Small suffering counts too: “We have gone too far in that we should always be optimistic” | Chantal van der Leste

Small suffering counts too: “We have gone too far in that we should always be optimistic” |  Chantal van der Leste

Behavioral psychologist Chantal van der Liss examines our behavior in the workplace: Who or what determines our daily decisions? Today: Even minor labor pains matter.

I actually think this is nonsense, but secretly I have been suffering from corona infection for two weeks now. My brain feels like a bowl of strawberry curd, the information doesn’t want to get into it and there are no ideas either. I also find it hard to get my body out of bed, off the couch, on the bike, let alone on the computer. woe to me. But when I complain, I feel guilty. Because war is worse, the news often reminds us of that. So: Cheer up, life is beautiful and stay positive. or negative if it relates to a corona test.

We Dutch don’t like complainers. You are not allowed to say you are hungry, because “children in Africa are only hungry”. You can ride a bike well in the rain, because you’re “not made of sugar.” When early Corona’s angry teens were in the news because their end-of-year party was canceled while they were already dressed, they were instantly blown away by someone who had experienced war.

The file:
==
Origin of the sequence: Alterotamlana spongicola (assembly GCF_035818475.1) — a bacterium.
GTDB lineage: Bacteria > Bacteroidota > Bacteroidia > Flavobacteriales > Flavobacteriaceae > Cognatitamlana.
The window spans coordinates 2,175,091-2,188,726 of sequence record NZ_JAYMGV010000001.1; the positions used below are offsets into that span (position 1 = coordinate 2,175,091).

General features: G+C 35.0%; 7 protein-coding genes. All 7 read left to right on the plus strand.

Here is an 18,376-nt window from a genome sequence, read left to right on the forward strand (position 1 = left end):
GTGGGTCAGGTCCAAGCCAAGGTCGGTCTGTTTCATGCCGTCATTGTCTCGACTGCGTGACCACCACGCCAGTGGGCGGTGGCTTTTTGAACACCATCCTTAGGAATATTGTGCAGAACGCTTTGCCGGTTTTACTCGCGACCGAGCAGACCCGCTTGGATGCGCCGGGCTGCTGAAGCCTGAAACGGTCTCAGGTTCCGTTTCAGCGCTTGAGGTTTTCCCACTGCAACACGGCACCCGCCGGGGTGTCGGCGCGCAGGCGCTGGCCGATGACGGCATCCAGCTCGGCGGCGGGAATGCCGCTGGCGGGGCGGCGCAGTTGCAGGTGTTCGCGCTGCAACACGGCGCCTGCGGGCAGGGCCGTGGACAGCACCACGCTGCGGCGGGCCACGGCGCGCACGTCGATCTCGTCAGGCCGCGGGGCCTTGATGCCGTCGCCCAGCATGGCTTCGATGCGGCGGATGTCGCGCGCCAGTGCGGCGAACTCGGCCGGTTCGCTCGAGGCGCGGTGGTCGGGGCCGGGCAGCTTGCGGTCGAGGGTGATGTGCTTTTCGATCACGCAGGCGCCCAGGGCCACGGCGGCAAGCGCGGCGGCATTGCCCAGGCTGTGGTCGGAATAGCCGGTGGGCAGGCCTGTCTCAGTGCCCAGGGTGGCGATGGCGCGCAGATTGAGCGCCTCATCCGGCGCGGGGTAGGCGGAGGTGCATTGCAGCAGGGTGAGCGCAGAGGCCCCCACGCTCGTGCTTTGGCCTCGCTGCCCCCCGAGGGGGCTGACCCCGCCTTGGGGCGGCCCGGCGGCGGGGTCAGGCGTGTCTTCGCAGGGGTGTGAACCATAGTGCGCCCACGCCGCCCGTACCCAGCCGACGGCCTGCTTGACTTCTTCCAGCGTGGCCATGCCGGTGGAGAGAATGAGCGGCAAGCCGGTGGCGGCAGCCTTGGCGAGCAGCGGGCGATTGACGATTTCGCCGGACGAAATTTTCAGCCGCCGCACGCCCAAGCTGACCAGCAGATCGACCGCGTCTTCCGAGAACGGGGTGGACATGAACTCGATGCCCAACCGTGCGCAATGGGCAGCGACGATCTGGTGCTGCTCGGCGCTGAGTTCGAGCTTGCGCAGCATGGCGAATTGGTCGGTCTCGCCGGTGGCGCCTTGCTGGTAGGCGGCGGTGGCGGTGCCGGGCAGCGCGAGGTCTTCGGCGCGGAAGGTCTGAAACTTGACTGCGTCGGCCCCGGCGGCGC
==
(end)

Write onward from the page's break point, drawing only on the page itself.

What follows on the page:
The worst and the very worst

But guys, it’s not a competition, is it? Everyone experiences their feelings differently, and you can’t make an objective list of the bad, the worst, and the worst of everything. And even though it may be a small suffering, it still feels bad. The height of the bad – no, but the truth – is that people push their toxic positives on you. That you lost your laptop on the train or spilled tea on your white jacket and someone says, “Now you can at least buy a new laptop!” or “Luckily it’s not strawberry juice, you’d never take it out!”


The height of the bad – no, but it’s real – are the people who impose their toxic positivity on you

Chantal van der Leste

We’ve learned somewhere that it’s okay to be an optimist, but we’re all completely dazed. Negative feelings don’t go away if you compare them to something worse. It causes people to swallow their emotions and stop asking for help when they need it. how after? Prefer to admit your feelings. Just stop by and try them. Whether it’s a staple that ran out or an argument with your coworker. It will probably start right away.

Would you like to learn more about psychology and work? Read Chantal’s books Why Perfectionists Are Rarely Happy, 13 Tips Against Perfection (2021) and Our Mistaken At Work (2018).

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